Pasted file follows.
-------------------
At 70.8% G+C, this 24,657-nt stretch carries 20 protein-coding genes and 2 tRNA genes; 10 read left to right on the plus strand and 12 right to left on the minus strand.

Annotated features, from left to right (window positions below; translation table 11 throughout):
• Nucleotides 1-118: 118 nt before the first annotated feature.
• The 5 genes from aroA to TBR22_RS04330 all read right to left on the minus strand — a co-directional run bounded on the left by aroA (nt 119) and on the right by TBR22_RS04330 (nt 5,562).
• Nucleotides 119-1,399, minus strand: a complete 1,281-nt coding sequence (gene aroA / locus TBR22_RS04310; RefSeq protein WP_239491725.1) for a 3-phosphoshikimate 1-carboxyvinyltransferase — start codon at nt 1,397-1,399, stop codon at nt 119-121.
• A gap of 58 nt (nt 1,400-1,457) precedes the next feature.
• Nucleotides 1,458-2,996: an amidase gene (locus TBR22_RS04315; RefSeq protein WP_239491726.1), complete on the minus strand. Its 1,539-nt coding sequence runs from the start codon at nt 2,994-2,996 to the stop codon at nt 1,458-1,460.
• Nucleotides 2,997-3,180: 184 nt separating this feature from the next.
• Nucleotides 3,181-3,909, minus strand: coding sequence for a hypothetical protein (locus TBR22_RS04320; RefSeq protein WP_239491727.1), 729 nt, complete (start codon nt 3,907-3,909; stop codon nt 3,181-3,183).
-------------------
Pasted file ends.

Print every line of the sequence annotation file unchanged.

At 70.8% G+C, this 24,657-nt stretch carries 20 protein-coding genes and 2 tRNA genes; 10 read left to right on the plus strand and 12 right to left on the minus strand.

Annotated features, from left to right (window positions below; translation table 11 throughout):
• Nucleotides 1-118: 118 nt before the first annotated feature.
• The 5 genes from aroA to TBR22_RS04330 all read right to left on the minus strand — a co-directional run bounded on the left by aroA (nt 119) and on the right by TBR22_RS04330 (nt 5,562).
• Nucleotides 119-1,399, minus strand: a complete 1,281-nt coding sequence (gene aroA / locus TBR22_RS04310; RefSeq protein WP_239491725.1) for a 3-phosphoshikimate 1-carboxyvinyltransferase — start codon at nt 1,397-1,399, stop codon at nt 119-121.
• A gap of 58 nt (nt 1,400-1,457) precedes the next feature.
• Nucleotides 1,458-2,996: an amidase gene (locus TBR22_RS04315; RefSeq protein WP_239491726.1), complete on the minus strand. Its 1,539-nt coding sequence runs from the start codon at nt 2,994-2,996 to the stop codon at nt 1,458-1,460.
• Nucleotides 2,997-3,180: 184 nt separating this feature from the next.
• Nucleotides 3,181-3,909, minus strand: coding sequence for a hypothetical protein (locus TBR22_RS04320; RefSeq protein WP_239491727.1), 729 nt, complete (start codon nt 3,907-3,909; stop codon nt 3,181-3,183).